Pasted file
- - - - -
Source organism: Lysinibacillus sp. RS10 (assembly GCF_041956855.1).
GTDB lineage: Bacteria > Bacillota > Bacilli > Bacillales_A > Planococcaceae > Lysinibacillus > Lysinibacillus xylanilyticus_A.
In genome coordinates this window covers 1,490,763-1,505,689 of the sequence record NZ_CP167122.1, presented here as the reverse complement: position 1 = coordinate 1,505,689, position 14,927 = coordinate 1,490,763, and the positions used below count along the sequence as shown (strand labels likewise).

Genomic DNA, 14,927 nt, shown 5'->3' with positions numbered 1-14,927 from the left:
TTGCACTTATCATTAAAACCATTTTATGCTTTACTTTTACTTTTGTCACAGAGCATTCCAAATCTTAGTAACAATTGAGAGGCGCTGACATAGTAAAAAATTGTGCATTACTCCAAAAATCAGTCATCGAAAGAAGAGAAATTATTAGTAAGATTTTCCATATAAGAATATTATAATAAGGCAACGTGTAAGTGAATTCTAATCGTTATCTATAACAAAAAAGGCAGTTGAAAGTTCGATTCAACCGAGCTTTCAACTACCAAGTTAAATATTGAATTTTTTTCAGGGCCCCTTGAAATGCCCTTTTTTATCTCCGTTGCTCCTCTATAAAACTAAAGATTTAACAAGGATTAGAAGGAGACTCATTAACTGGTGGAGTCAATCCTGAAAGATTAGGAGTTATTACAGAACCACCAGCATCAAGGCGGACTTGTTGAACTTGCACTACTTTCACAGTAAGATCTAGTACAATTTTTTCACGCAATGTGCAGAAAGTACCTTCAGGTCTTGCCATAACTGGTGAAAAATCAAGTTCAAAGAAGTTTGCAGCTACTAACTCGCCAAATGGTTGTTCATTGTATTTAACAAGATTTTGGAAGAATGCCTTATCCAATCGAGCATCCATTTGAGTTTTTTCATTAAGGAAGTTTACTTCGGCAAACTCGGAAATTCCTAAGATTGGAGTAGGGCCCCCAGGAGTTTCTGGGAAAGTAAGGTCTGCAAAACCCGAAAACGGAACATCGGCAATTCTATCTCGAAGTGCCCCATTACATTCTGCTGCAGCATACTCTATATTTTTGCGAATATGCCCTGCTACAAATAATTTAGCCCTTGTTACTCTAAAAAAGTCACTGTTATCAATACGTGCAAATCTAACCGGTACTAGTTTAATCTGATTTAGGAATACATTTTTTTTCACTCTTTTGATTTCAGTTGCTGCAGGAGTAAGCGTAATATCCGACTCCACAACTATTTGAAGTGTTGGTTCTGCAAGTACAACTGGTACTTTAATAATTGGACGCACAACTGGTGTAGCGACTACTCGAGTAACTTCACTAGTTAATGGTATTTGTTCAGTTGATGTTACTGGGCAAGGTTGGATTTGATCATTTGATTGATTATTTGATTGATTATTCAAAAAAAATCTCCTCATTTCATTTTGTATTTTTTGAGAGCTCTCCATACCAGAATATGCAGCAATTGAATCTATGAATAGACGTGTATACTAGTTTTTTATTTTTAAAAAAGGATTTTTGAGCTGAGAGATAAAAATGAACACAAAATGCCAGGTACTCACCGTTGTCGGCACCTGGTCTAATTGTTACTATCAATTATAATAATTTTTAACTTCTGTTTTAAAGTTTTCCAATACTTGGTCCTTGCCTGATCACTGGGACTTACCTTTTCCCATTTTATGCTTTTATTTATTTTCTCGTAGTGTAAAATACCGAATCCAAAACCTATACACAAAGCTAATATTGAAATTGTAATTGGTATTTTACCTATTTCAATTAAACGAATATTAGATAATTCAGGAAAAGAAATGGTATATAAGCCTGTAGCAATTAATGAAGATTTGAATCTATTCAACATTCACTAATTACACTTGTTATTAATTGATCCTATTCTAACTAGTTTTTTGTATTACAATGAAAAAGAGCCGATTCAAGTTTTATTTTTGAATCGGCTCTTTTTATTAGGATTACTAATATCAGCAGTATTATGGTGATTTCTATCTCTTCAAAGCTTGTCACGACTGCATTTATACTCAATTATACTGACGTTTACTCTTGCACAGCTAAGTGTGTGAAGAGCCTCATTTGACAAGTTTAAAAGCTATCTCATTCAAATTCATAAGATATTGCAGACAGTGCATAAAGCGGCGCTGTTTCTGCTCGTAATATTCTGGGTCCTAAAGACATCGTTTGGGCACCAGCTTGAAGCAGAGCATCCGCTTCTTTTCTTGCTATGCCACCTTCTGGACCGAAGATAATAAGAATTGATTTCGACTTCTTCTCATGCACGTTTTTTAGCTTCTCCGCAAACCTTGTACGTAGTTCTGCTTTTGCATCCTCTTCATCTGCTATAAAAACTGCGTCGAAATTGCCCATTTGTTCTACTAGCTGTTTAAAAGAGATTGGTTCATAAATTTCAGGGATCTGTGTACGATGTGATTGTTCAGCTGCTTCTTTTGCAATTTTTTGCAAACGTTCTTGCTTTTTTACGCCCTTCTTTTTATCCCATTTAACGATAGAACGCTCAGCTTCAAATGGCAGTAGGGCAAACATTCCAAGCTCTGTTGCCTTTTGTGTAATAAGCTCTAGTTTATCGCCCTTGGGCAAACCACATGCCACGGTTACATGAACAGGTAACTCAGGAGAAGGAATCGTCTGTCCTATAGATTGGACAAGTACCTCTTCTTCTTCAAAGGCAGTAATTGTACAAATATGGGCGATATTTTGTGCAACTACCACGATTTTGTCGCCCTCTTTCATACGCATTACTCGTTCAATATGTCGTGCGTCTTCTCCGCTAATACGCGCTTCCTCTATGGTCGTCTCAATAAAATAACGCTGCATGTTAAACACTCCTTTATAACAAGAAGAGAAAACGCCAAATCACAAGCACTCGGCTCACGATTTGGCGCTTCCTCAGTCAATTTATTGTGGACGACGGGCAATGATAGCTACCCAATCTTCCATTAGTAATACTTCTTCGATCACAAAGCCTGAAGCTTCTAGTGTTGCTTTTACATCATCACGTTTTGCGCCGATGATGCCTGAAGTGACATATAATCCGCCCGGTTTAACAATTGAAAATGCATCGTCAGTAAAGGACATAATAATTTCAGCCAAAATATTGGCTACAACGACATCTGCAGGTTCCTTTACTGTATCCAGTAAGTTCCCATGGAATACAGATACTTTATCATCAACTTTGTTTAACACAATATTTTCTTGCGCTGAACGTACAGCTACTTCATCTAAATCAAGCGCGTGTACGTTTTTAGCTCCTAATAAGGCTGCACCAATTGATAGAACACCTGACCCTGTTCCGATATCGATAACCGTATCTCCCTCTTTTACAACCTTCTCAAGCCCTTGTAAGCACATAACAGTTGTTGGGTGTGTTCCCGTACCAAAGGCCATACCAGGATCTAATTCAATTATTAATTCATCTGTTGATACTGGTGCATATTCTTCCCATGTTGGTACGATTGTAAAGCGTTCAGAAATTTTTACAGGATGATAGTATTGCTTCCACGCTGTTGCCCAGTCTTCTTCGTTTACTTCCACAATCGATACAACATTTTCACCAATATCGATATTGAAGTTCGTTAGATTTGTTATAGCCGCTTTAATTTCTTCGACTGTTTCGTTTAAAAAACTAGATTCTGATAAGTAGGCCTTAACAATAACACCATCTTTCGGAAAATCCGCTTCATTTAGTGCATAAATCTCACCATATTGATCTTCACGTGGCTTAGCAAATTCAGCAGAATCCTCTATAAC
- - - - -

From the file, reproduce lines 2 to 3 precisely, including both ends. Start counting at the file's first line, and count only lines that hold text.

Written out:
GTDB lineage: Bacteria > Bacillota > Bacilli > Bacillales_A > Planococcaceae > Lysinibacillus > Lysinibacillus xylanilyticus_A.
In genome coordinates this window covers 1,490,763-1,505,689 of the sequence record NZ_CP167122.1, presented here as the reverse complement: position 1 = coordinate 1,505,689, position 14,927 = coordinate 1,490,763, and the positions used below count along the sequence as shown (strand labels likewise).